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New EPA Policy on Pesticide Registration Raises Concerns for Agriculture

The U.S. Environmental Protection Agency (EPA) recently announced new steps it would take in relation to the Endangered Species Act (ESA) when evaluating and registering pesticide active ingredients (AIs). These new steps have raised concerns from the agriculture industry, especially in light of a new registration for Corteva's Enlist One and Enlist Duo herbicides.

When considering a registration, the EPA is now committed to conducting more rigorous evaluations on the potential effects of an AI on federally threatened or endangered species. These evaluations are likely to require additional consultations with the U.S. Fish and Wildlife Service and the National Marine Fisheries Service (the Services), which could lead to substantial limitations on approved use depending on the outcome of evaluations under this new process.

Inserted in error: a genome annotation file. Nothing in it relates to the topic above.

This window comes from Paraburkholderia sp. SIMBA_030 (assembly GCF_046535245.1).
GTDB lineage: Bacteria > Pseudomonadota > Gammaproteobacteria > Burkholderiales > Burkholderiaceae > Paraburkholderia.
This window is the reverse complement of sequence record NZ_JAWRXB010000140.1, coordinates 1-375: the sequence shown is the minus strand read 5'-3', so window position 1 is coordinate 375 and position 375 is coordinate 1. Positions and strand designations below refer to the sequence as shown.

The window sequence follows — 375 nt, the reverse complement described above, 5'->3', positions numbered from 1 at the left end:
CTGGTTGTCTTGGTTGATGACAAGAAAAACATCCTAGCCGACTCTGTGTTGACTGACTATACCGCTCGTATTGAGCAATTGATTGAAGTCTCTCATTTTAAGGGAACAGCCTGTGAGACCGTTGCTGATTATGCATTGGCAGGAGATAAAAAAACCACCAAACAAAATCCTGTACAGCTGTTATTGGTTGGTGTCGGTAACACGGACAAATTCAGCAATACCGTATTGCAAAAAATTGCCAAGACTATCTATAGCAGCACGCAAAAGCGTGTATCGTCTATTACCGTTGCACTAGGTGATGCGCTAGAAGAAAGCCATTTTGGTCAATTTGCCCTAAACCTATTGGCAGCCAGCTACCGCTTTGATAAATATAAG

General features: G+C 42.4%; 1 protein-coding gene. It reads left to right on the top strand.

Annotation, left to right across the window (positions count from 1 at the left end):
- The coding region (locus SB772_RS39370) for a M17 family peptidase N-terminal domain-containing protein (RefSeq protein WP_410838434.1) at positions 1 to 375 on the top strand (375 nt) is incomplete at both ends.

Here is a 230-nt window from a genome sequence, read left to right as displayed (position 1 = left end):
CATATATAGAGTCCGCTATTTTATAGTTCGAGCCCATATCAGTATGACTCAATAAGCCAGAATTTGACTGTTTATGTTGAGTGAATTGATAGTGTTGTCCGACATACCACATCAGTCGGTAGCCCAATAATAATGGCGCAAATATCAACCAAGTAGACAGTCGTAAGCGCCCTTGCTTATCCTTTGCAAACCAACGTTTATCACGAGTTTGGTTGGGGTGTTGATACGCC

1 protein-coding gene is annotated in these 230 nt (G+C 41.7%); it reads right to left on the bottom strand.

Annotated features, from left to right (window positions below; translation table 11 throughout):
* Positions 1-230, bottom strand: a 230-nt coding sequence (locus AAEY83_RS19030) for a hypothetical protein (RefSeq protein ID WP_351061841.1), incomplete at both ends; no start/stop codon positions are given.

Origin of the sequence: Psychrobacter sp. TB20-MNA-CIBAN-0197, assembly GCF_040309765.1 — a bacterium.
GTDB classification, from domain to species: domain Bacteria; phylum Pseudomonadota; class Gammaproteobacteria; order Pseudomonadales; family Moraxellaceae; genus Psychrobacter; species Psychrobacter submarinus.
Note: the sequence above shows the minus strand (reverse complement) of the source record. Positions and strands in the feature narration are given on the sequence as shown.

With the registration of Corteva's Enlist products announced in early January, this new process led to restrictions that prohibited use of the product in certain counties across the country, including several in Western Arkansas. The registration also included other label changes aimed at minimizing spray drift and runoff where permissible to use.

According to the EPA, the agency previously did not consistently assess the potential effects of AIs on listed species. The agency believes that the previous processes resulted in insufficient protection for listed species and created "resource-intensive" litigation against the EPA.

Going forward, the EPA will conduct a process called a "biological evaluation" for every new pesticide registration that may be followed by the Services to develop a "biological opinion" that could lead to restrictive measures aimed to limit species risk from the AI under consideration, primarily as it relates to spray drift or runoff.

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